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November 17, 2010

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Construction firm guilty of blacklisting

A major construction contractor has been found guilty of unlawfully denying work to a trade-unionist.

Unite member, Phil Willis, was blacklisted by CB&I because he is a member of a trade union and a prominent activist, Ashford Employment Tribunal ruled on 10 November. He was awarded £18,375 in damages.

According to Unite’s national officer for construction, Tom Hardacre, it is the first successful case of its type against a major construction company.

It follows the Information Commissioner’s Office (ICO) discovery in March last year of a worker-blacklisting operation by a West-Midlands firm known as The Consulting Association, run by Ian Kerr. In a raid on the organisation’s office, the ICO found evidence that up to 40 firms in the construction industry were buying information on workers and blacklisting trade-unionists. The raid led to the introduction earlier this year of The Blacklisting of Trade-Unionists Regulations 2010, which made it unlawful for organisations to turn down people for work because their name is on a blacklist.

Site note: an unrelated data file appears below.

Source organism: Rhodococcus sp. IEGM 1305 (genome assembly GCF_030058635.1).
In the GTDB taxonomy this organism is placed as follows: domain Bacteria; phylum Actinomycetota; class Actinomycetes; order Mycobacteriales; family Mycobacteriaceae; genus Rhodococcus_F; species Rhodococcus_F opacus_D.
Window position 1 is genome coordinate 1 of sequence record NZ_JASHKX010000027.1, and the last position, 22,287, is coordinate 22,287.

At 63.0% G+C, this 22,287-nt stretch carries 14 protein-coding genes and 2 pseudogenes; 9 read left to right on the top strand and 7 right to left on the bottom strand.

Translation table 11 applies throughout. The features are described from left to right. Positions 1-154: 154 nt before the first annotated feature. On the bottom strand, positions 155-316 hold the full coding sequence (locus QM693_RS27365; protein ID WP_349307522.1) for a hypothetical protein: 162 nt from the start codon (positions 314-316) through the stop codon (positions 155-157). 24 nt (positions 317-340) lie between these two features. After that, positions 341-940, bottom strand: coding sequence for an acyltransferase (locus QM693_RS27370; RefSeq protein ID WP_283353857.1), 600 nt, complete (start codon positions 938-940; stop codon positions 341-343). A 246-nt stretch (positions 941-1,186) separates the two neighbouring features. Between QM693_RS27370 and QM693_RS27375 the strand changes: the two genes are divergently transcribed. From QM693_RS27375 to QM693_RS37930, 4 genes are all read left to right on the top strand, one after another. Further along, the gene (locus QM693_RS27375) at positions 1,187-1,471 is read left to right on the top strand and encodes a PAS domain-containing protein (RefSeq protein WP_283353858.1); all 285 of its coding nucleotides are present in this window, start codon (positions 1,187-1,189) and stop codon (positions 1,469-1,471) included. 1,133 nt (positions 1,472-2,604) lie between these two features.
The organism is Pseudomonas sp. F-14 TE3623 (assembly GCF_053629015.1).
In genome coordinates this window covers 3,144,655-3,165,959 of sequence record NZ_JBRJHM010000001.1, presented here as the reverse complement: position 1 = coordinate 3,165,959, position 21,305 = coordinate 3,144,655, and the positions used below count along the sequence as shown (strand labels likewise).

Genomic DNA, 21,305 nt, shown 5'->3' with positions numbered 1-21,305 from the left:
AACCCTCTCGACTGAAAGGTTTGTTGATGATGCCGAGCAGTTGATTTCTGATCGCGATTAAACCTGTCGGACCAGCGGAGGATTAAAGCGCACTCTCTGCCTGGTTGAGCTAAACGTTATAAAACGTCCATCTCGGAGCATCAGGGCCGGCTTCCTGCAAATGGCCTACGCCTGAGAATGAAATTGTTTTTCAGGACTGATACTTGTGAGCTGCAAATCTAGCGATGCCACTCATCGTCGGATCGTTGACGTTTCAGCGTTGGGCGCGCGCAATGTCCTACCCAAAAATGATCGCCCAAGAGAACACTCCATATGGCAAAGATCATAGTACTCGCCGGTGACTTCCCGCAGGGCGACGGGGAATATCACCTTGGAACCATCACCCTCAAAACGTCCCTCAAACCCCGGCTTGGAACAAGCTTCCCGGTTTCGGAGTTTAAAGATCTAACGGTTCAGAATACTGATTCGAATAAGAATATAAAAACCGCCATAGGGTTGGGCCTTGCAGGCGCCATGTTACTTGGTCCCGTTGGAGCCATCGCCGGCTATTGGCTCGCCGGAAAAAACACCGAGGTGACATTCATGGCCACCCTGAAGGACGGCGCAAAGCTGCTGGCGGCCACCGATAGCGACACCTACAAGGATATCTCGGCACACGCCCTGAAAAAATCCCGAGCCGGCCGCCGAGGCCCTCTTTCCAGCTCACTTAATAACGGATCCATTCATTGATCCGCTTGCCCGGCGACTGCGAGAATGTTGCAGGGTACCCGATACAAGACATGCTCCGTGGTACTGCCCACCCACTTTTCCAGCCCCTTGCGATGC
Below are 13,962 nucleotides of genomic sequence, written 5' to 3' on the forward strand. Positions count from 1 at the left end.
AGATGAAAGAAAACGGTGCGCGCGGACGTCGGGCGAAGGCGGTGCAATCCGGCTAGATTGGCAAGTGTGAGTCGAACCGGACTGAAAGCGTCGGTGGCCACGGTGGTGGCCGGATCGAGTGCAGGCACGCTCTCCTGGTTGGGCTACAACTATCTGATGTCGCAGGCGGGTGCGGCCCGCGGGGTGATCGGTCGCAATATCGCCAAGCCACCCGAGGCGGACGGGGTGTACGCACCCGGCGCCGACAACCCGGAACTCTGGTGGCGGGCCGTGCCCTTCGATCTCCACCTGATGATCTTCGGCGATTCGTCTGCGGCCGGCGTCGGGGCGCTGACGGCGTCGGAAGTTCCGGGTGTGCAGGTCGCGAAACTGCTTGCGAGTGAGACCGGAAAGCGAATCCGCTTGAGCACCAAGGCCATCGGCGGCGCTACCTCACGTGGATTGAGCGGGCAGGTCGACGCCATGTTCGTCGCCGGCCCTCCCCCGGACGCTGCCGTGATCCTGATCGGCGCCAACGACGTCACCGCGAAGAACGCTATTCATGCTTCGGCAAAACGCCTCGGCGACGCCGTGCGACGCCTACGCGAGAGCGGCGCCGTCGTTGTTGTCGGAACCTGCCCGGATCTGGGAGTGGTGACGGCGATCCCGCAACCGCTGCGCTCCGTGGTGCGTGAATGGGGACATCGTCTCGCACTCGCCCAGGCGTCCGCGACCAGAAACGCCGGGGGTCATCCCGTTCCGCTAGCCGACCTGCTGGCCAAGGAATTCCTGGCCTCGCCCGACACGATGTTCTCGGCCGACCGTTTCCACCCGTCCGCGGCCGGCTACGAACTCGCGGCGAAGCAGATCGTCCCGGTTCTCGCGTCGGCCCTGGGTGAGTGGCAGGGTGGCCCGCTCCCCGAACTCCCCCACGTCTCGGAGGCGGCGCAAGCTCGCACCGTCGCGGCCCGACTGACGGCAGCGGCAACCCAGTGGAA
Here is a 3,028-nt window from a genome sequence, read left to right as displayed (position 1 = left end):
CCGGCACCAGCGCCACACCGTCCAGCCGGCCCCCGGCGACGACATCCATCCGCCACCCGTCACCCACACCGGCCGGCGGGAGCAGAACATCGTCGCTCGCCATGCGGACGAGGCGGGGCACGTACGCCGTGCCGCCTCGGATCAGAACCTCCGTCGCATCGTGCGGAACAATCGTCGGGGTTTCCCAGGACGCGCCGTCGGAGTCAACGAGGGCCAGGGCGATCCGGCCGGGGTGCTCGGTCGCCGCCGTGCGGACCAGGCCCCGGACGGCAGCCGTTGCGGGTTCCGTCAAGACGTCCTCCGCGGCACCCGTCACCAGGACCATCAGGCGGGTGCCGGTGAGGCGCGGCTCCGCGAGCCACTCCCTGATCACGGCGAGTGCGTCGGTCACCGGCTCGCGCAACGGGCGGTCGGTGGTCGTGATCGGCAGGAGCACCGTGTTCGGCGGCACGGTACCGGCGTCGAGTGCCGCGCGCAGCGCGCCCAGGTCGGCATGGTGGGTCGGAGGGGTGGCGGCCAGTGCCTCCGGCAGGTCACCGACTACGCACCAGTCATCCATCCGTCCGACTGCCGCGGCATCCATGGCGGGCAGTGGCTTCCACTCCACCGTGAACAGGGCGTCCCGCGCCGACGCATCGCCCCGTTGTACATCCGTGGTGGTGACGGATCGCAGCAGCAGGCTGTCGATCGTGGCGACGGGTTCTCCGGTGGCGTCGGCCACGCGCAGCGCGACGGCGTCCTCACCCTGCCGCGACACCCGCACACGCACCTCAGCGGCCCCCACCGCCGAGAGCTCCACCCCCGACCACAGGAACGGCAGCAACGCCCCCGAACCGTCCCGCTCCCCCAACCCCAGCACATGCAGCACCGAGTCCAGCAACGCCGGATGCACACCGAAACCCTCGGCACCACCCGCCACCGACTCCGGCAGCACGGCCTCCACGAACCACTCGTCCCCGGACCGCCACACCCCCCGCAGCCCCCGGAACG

Mr Willis brought his claim under different legislation – s137 of the Trade Union and Labour Relations (Consolidation) Act 1992 – as there was no specific legislation outlawing blacklisting at the time of his claim.

He had submitted an application to CB&I – which was later found to be a subscriber to The Consulting Association’s services – for work as a steel erector on a project on the Isle of Grain. Although his application was acknowledged, he was not contacted again. Following the ICO’s raid Mr Willis obtained a copy of a file held by The Consulting Association containing details about his trade-union activity.

After the employment tribunal hearing, Hardacre said: “The union is currently providing legal support to a number of workers who believe they have been blacklisted.

“Too many construction workers have suffered victimisation at the hands of unscrupulous employers. Unite intends to use the full force of the law to hold firms to account for systematically ruining people’s livelihoods, just because a few brave men were prepared to stand up for the rights of their fellow work colleagues.”

The union’s assistant general secretary, Les Bayliss, added: “This is a significant milestone but we believe the law should go further. Unite will be campaigning to strengthen the law on blacklisting to ensure employers do not even contemplate blacklisting trade-union members.”

Legal counsel for CB&I, Jon Stephenson, said it would not be appropriate to comment at this time, as the company is still awaiting the written decision of the tribunal.

Ian Kerr was fined £5000 last year for breaching the Data Protection Act.

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